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Shelby Graham

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Rosie King

I Flew Low Over Gratiot Road

      The weeds believed me, and the nesting birds . . .
      The worms were delighted as wrens.
                                           Theodore Roethke
For the dew on the lilacs
I let one foot, the other, dip down
above the roofs of the houses of my childhood,
let my light body graze
the blossoming tops of the chestnut trees,
candelabras all the way to the cemetery,
and there, slip into the tunnel
we go to, the scent
of hyacinths, the wet green fur
sprouting from the stones.

Light Among the Ruins

Lintels worn and weathered,
the temples of priestesses
on cliffs above the sea.
I climb into the blue
where the sun warms the stones . . .
and then, around my face
a shiver of air.
                     Whose hands
place the necklace of turquoise and white shell
over my collarbones?

I walk to the cliff-edge,
look out a long time over the water,
the breastbone
rises a little higher
and falls,
the throat opens
to a well of tears:
It was a song my father sang,
his heart song.

He never saw Tulum
or climbed these flights of stone.
One time                                                                               
he saw me troubled,
told me gently,
You’re my daughter.

Old and nearly blind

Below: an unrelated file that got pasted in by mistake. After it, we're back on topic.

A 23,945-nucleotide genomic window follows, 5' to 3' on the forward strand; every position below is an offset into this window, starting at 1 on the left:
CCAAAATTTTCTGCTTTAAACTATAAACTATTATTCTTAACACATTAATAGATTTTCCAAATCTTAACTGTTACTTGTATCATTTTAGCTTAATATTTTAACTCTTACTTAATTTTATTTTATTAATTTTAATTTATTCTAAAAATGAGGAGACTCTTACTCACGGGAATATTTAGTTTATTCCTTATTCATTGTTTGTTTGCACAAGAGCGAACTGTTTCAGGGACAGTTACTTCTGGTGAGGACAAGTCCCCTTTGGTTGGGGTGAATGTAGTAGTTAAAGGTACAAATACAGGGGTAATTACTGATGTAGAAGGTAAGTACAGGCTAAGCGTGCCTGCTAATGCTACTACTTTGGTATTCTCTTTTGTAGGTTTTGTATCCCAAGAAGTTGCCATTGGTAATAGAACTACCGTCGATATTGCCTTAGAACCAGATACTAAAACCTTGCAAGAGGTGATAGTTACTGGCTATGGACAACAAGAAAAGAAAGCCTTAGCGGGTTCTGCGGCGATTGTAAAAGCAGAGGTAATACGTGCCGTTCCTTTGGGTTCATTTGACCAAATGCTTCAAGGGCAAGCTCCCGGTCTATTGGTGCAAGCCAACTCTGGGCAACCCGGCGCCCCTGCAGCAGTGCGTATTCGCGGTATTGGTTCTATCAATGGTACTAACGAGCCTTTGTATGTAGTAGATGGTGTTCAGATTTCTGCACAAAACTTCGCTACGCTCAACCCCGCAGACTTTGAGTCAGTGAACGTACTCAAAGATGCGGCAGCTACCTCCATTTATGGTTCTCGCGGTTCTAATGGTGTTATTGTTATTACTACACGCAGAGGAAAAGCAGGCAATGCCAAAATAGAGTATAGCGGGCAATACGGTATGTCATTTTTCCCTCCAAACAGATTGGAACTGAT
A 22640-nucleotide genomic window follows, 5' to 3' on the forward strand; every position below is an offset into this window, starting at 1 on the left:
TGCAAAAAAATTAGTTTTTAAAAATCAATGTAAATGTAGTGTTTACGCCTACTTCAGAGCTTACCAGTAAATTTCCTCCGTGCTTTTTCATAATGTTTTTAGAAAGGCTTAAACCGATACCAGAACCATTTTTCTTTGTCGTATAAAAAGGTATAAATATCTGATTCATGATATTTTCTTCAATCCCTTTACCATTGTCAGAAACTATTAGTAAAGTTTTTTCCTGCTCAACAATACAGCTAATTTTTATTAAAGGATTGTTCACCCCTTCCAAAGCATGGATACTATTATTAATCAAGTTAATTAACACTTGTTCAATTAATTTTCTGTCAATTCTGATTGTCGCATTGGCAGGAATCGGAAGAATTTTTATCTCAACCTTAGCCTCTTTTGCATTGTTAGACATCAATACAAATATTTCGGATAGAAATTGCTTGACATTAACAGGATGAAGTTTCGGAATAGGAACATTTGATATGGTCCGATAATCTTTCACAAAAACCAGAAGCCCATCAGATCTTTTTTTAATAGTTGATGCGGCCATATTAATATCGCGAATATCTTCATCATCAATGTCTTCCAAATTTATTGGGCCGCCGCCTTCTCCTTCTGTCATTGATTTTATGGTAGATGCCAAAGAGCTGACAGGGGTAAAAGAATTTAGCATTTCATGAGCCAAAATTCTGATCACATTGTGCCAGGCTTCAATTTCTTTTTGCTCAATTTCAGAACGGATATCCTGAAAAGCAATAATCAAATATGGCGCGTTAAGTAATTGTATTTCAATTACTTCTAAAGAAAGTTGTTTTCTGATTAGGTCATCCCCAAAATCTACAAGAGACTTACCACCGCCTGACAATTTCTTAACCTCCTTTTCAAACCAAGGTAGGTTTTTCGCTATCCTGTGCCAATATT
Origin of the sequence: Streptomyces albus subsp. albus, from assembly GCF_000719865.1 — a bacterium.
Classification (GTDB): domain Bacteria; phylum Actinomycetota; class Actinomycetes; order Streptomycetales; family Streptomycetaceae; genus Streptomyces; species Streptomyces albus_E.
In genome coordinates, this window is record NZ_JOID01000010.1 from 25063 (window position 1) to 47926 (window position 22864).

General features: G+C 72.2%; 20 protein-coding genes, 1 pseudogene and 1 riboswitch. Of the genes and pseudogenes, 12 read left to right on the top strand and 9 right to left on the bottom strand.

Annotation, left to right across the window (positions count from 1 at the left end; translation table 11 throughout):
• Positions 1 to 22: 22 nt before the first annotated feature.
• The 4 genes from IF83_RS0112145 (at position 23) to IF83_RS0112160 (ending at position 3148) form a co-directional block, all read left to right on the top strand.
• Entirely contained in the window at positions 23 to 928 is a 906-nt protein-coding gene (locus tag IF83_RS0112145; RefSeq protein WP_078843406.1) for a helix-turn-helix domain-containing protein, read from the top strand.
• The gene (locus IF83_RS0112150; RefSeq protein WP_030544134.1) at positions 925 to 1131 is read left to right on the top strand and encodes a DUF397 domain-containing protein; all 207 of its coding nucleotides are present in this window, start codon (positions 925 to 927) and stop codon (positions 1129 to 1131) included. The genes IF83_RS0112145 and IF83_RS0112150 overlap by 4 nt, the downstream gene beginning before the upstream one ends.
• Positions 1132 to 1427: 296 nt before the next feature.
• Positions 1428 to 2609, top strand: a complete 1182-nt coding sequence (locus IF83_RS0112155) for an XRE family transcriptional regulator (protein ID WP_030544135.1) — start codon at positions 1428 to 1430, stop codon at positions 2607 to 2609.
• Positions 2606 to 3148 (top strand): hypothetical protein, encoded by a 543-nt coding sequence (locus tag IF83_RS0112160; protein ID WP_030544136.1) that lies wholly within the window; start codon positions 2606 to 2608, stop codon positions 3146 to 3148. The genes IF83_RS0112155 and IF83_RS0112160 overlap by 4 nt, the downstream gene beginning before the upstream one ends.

that last  summer
I wheeled his chair
to the edge of the grass,
he looked up to see the moon
and wanted to know
were the stars out.

On Starlight
My foot’s in the stirrup
leg up and over, a pat to her neck
dark filly born on my birthday
mine since I was eight and now she’s back
taking the lead around the orchard
apples red and yellow heavy on the trees
through the woods thick with birch and pine
breathing with me so steadily
I know she knows where we’re going
a path where we’ve never been

Some nights you're blessed

among trees
people you’ve never seen
mingle warmth from hand to hand
and melt
until they are beams of light woven into a rope
that tugs you in

where a man whose eyes sparkle into yours
lifts his young girl
this is my daughter
she puts her face close to yours
you say  hello beauty
she smiles  hello love

the light of day
the splash of water on your face  
daffodils burning in their blue and white vase
the calendar open to two jays on a branch
it’s Spring  
the first day


All poems previously published in Time and Peonies.

Rosie King, born in Saginaw, Michigan, had Pulitzer poet Theodore Roethke’s sister, June, for 9th grade English, went east to Wellesley College, came west in the 60’s for graduate school, taught the beginning poetry workshop at UCSC in the 80’s while finishing a dissertation on the poetry of HD, and is grateful to be living where she first landed in Santa Cruz, close to a beach and in a house where poets like to meet. Her first book, Sweetwater, Saltwater, was published by Hummingbird Press in 2007, and her new collection, Time and Peonies is just out.

Charles Atkinson
Wilma Marcus Chandler
Diana Hartog
Rosie King
David Sullivan
Ken Weisner


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